Low Polluting MaterialsWith advances in technology, there are now many more construction materials available to us today than there were 100 years ago. Man has developed ways to produce new materials, which are able to perform many different tasks that historically would have been a challenge.

We have also seen our overall building standards improve dramatically in more recent years, as the building regulations demand ever improved standards of thermal performance and air-tightness. We are now working to very high standards of thermal performance through the implementation of standards such as PassivHaus, where an air-tightness of ≤ 0.6 air changes/hour is required. Buildings are therefore becoming much more sealed.

Whilst these two factors on their own are reasons for celebration of mans achievement. When considered together require a degree of caution. Many of the complex new materials comprise of components that have high levels of VOCs (Volatile Organic Compounds) / chemicals. These can off-gas into the atmosphere over time, which will be breathed in by occupants. Research has suggested that the inhaled gasses from such materials can lead to health problems such as asthma, fatigue, headaches etc. With multiple potentially harmful products being used in buildings, there can be something of a cocktail effect, where it becomes difficult to isolate one product over another as a pollutant. In the past, highly draughty buildings would have ventilated these pollutants more quickly. However with super levels of air-tightness, it is becoming more challenging to remove these pollutants, and therefore more important to consider product / material specification.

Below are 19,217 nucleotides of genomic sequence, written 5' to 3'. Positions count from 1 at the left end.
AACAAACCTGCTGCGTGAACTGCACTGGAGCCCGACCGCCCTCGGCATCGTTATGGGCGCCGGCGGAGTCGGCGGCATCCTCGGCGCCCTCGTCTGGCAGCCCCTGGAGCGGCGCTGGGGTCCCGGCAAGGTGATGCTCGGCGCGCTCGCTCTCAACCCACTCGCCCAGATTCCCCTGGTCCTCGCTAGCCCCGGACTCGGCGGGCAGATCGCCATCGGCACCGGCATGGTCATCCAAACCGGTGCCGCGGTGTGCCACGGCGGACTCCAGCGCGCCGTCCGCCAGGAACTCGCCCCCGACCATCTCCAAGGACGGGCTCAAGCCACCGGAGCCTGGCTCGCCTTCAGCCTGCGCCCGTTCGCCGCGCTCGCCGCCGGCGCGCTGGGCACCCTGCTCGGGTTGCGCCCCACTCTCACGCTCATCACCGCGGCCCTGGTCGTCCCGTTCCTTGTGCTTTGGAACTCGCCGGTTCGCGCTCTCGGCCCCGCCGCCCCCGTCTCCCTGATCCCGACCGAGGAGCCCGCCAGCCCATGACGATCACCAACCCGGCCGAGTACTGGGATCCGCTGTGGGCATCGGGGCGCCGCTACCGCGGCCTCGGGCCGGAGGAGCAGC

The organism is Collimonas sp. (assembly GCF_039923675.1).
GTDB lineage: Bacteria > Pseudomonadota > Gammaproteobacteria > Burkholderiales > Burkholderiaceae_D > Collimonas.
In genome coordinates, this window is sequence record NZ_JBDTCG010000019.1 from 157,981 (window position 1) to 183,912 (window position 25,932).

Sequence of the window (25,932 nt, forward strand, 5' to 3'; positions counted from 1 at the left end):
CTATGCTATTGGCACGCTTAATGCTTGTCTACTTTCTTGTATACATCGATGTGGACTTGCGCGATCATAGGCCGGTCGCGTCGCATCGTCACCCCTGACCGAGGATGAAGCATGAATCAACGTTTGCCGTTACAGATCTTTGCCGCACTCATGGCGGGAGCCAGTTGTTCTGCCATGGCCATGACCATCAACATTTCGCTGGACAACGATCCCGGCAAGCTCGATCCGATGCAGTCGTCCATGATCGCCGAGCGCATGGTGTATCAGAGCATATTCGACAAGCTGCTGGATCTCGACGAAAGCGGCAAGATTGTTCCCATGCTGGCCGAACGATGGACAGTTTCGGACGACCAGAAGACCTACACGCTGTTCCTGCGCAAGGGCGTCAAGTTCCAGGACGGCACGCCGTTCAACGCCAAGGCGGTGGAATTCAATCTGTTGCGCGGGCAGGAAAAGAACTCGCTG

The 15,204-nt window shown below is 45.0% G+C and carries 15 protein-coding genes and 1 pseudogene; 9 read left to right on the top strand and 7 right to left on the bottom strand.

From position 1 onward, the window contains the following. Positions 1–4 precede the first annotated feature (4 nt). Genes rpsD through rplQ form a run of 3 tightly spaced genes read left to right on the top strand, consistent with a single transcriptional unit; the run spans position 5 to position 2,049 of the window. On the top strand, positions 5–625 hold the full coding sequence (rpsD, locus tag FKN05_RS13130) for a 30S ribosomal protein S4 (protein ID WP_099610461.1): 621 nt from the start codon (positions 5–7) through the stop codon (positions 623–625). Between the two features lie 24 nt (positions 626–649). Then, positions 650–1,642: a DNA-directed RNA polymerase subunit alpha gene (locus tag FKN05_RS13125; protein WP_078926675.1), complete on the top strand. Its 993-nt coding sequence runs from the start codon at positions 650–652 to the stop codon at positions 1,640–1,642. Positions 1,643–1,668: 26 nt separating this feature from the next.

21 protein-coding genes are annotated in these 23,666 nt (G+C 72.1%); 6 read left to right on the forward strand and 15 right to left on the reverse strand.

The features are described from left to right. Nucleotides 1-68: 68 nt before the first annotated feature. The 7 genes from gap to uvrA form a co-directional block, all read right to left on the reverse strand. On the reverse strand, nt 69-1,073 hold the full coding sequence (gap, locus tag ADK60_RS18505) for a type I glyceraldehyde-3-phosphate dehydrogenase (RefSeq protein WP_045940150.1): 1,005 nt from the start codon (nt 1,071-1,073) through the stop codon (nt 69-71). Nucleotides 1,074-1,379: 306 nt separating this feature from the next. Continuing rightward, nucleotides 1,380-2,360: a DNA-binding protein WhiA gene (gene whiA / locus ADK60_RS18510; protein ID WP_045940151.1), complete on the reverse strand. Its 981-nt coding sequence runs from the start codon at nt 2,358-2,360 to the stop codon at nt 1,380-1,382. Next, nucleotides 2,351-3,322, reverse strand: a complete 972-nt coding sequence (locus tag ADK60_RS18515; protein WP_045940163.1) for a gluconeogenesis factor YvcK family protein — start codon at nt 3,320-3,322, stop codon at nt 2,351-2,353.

At Fox Ecological Architects, we place low pollutant material specification as high on our priority list as we do minimising the use of energy. It's that important to us! We therefore strive to specify the least harmfully pollutant materials in our buildings, thereby providing healthy and comfortable internal environments for all occupants.

Further information on this topic can be found in this document:
http://www.seda.uk.net/assets/files/guides/dfcrb.pdf